So I had to figure out how to best fit the VOR Antenna and run the wire through the ribs since the instructions only account for a Tail Position Light OR a VOR Antenna. This is to ensure there is no electromagnetic interference of the VOR Antenna. However, with the low power requirements of modern LED lights make this a bit less concerning, so I opted to do both.
In order to accommodate the second wire running through, I drilled a hole on the top rib and put a rubber grommet through. From there, I could keep the wires separated on the front and back of the VS.
From there, I was able to prime and apply the skin to the ribs, cleco in place and check the alignment. Straight as an arrow, so I began riveting one side. I checked alignment again and was still good, so proceeded to finish up.
It was a bit tricky fitting the VOR Antenna. The antenna base is a bit tight against the rib, and it did cause a bit of a bump around the antenna on the skin. I don’t see that being a huge issue really. I did have to shorten 2 rivets to fit near the antenna.
Glad to be done with the Empennage Kit!
Now, I await the arrival of the QuickBuild Kit expected in mid to late October. Until then, my wife gets custody of the garage. ;-)
I was able to spend some time finishing up the rudder.
The main hurdles that took time were fitting the rudder tip and placing the VOR Antenna on the top rib of the Vertical Stabilizer.
Placing the light was pretty straightforward, but when I went to fit the rudder tip, it was a bit too long. I asked Phillip how he went about it and he said to just trim the back a bit to get a snug fit. After that, it was just match drilling the holes and countersinking the first 7 holes.
I saw a note in Phillips blog to pay careful attention to the number of countersink holes since the instructions say do the first 9, but there are only 7 done on the skins.
Once things all lined up, I went ahead and soldered the light wires and wrapped them with heat shrink. I added some wire protection to the part of the cable that is exposed outside of the skins.
I did need to use the angled pop rivet tool on the bottom of the rudder, as it was pretty close quarters to the plate.
I did a final check of the alignment and it was still straight. Feeling good to be almost done with the Empennage! Now to skin the Vertical Stabilizer to finish things up!
I received the new set of rivets from Perry at The Airplane Factory in Torrance, CA and was able to continue putting the ribs together.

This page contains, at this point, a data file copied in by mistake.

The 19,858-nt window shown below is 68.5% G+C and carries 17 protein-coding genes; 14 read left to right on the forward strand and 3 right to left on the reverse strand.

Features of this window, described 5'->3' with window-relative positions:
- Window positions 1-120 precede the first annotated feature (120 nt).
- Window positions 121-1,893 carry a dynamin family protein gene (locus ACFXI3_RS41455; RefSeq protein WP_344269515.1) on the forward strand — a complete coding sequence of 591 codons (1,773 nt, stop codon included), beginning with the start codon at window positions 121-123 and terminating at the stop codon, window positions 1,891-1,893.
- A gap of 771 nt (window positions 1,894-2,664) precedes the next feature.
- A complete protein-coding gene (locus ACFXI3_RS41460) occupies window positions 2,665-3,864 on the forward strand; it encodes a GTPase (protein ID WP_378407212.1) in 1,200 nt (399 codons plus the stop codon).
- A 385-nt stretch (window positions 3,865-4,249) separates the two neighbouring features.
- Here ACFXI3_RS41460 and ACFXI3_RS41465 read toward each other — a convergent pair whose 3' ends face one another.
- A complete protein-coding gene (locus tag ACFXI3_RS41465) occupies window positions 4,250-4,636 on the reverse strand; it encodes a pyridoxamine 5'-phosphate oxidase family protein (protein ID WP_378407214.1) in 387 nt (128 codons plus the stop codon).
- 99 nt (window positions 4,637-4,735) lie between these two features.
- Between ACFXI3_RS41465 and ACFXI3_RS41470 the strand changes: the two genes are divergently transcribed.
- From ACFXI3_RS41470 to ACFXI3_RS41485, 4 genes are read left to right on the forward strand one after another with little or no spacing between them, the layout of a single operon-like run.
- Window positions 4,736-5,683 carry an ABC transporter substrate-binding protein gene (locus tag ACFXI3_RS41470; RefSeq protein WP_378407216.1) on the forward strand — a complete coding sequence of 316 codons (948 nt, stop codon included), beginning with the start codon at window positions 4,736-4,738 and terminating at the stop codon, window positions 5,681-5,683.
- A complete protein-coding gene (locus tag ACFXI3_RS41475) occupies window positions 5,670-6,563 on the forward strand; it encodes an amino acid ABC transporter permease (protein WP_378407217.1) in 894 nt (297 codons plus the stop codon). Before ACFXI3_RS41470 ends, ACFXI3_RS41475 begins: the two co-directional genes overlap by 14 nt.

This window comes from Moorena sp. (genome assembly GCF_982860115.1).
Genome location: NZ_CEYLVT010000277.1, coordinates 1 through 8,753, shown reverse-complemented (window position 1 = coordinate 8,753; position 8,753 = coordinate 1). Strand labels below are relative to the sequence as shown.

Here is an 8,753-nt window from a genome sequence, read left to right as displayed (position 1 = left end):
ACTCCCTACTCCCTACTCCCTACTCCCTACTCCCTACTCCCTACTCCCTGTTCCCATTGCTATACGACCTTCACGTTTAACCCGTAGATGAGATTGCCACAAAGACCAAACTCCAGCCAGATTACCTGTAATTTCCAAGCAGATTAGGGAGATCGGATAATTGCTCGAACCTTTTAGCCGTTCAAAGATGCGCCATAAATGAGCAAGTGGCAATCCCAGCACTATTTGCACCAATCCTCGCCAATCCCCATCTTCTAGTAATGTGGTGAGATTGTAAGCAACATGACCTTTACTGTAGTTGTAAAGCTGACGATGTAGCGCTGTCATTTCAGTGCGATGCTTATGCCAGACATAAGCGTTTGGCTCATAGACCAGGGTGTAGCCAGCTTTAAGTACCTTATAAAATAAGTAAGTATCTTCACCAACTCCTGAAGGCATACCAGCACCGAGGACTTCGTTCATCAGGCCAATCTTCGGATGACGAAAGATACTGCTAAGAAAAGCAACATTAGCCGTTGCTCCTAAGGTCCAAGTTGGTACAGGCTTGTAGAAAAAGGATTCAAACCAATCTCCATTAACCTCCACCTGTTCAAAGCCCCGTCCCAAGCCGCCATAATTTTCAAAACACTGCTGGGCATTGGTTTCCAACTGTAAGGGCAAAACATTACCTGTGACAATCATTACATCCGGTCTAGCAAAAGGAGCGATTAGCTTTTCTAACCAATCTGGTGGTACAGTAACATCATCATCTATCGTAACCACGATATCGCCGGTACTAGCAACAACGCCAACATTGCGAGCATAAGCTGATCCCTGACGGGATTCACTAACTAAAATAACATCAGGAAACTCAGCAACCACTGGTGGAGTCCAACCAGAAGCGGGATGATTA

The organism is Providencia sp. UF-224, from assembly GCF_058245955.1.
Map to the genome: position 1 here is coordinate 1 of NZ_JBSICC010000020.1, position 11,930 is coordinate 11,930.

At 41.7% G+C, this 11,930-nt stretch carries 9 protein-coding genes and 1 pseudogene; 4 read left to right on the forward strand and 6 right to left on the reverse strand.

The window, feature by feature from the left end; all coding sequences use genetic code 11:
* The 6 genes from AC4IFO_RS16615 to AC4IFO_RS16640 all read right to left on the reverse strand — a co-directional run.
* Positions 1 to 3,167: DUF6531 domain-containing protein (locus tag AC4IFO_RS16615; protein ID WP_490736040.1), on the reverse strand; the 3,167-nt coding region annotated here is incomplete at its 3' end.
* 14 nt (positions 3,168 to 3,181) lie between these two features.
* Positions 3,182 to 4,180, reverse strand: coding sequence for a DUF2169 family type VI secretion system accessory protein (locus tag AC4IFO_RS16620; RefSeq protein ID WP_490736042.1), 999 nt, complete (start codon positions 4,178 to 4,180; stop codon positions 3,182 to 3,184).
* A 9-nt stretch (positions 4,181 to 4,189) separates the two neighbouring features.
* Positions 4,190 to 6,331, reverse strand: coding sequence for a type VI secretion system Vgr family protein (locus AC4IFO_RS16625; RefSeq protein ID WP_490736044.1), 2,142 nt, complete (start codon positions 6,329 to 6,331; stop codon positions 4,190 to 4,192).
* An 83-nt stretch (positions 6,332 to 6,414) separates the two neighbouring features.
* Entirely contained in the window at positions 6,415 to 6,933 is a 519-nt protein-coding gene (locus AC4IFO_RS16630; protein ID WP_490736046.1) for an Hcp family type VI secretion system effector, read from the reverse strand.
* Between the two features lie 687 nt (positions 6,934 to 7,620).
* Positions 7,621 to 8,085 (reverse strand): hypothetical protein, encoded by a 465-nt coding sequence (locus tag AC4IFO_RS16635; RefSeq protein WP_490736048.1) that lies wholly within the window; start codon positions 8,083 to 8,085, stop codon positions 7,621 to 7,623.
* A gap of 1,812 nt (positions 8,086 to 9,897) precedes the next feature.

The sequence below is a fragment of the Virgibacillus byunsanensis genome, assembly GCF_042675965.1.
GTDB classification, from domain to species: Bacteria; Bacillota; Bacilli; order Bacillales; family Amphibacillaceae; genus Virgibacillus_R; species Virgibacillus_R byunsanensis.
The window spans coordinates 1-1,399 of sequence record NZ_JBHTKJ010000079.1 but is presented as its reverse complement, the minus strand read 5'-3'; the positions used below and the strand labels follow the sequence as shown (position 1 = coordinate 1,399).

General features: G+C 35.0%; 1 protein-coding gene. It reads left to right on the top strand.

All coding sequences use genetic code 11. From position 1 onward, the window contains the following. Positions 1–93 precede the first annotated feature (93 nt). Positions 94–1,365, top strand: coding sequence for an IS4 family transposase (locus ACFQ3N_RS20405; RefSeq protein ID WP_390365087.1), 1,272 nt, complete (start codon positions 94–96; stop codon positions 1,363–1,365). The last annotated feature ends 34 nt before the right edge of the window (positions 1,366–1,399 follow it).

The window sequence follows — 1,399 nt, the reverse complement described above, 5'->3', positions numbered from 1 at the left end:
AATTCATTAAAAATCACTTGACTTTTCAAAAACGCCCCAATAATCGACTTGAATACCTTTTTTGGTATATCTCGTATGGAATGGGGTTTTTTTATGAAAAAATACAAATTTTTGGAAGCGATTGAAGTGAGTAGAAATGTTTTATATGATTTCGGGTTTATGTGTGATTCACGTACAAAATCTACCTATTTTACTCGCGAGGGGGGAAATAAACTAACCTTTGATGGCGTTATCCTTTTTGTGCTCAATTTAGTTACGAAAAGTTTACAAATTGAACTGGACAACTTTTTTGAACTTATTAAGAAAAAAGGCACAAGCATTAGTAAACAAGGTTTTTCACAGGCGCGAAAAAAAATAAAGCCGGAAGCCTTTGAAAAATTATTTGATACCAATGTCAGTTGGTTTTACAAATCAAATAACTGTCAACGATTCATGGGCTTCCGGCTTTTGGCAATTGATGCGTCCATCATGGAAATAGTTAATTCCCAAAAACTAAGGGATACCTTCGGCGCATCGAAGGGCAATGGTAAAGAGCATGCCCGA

I also worked on trimming the flange to better fit the bottom rib of the rudder. No more interference!
I'm starting to skin both parts and check if there are any alignment issues, so far so good!
Now I'm going to break out the soldering iron and connect the wires to the Anti-Collision/Beacon light on the rudder. I went with the Aveo Engineering Minimax Ariel.
Since this is a permanent connection, I'll be using heat shrink sleeves to protect the connections.
I will also be installing the VOR antenna in the Vertical Stabilizer. I see the manual recommends that you don't install both due to possible interference, but with the low voltage of modern LED's I don't see that being an issue. I also see that Phillip went the same route with his Sling TSi build.
This time I did the cleaning, scuffing, degreasing and priming of the Vertical Stabilizer and Ruder in a batch. This seemed to speed things up since I already had everything prepared and lined up to use. I just had to make sure the parts were different enough that I could tell what goes where when it comes time to assemble it all!
I did notice that the flange at the bottom of the rudder (Last Photo) does rub against the rib. It causes it to expand, leaving the skin to be uneven and would probably be an issue.
Mike Black from Sling Central had also mentioned this issue and came up with a slight modification that seemed to work well and doesn't affect the structural integrity, so I'll be making the same fix.
Overall, these parts are coming together a lot more quickly than the Horizontal Stabilizer and Elevator.
Until, I ran out of 4mm x 10mm rivets. I'm also looking to be a bit short on the 3.2mm x 8mm rivets.. Perry from The Airplane Factory in Torrance, CA is sending some over and will pick things up from there.
I spent some time countersinking the end caps and dimpling the skins. I read some other builders had some concerns over the material being too thin, but it seems they beefed up the thickness to allow for a good countersink.
Once that was done, I temporarily connected the elevator to the horizontal stabilizer with some bolts I had laying around and used some wood placed on the skins secured with some clamps. This ensures the elevator and horizontal stabilizer are perfectly aligned.
I made sure to only cleco one side at a time, per the instructions, and began riveting. The skin fit pretty well and didn't really have to ream out many holes. I flipped it over and repeated the process. The skin was a bit tighter on this side and took a few more clecos to ensure a good fit.
Nothing more satisfying than a handful of pulled rivet mandrels to finish off another piece!
I was able to finish up the Horizontal Stabilizer ribs and dimple the rest of the skins. I pulled the wire through and now I just have to apply the skins and make sure everything fits again.
It's feeling like déjà vu, cleaning, degreasing and priming the elevator parts.. one of my least favorite activities of the build process, but necessary. At least now I'm getting a streamlined process down.
I primed the elevator parts and let them dry for a day. Came back to it and started riveting!
This assembly is definitely a bit more complex and took a bit more time to study the instructions.